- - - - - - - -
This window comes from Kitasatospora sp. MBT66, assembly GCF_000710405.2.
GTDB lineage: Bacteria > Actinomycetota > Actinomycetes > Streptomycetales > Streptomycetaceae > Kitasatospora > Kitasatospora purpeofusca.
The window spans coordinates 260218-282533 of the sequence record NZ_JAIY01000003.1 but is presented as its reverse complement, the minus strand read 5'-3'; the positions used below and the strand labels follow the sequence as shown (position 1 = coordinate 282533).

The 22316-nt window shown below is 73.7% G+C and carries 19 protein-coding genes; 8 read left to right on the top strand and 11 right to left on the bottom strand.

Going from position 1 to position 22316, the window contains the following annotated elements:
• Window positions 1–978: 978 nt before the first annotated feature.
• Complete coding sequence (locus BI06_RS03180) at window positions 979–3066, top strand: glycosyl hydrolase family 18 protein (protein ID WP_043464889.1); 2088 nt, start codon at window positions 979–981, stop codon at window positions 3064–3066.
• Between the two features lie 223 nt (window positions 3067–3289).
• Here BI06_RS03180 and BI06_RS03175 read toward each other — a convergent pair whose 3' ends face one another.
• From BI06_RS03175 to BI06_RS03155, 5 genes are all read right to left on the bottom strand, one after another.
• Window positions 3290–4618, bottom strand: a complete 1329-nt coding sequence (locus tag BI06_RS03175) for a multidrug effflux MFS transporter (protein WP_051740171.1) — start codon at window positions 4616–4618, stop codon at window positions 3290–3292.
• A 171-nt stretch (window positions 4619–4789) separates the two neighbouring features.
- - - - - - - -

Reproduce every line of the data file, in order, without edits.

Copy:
This window comes from Kitasatospora sp. MBT66, assembly GCF_000710405.2.
GTDB lineage: Bacteria > Actinomycetota > Actinomycetes > Streptomycetales > Streptomycetaceae > Kitasatospora > Kitasatospora purpeofusca.
The window spans coordinates 260218-282533 of the sequence record NZ_JAIY01000003.1 but is presented as its reverse complement, the minus strand read 5'-3'; the positions used below and the strand labels follow the sequence as shown (position 1 = coordinate 282533).

The 22316-nt window shown below is 73.7% G+C and carries 19 protein-coding genes; 8 read left to right on the top strand and 11 right to left on the bottom strand.

Going from position 1 to position 22316, the window contains the following annotated elements:
• Window positions 1–978: 978 nt before the first annotated feature.
• Complete coding sequence (locus BI06_RS03180) at window positions 979–3066, top strand: glycosyl hydrolase family 18 protein (protein ID WP_043464889.1); 2088 nt, start codon at window positions 979–981, stop codon at window positions 3064–3066.
• Between the two features lie 223 nt (window positions 3067–3289).
• Here BI06_RS03180 and BI06_RS03175 read toward each other — a convergent pair whose 3' ends face one another.
• From BI06_RS03175 to BI06_RS03155, 5 genes are all read right to left on the bottom strand, one after another.
• Window positions 3290–4618, bottom strand: a complete 1329-nt coding sequence (locus tag BI06_RS03175) for a multidrug effflux MFS transporter (protein WP_051740171.1) — start codon at window positions 4616–4618, stop codon at window positions 3290–3292.
• A 171-nt stretch (window positions 4619–4789) separates the two neighbouring features.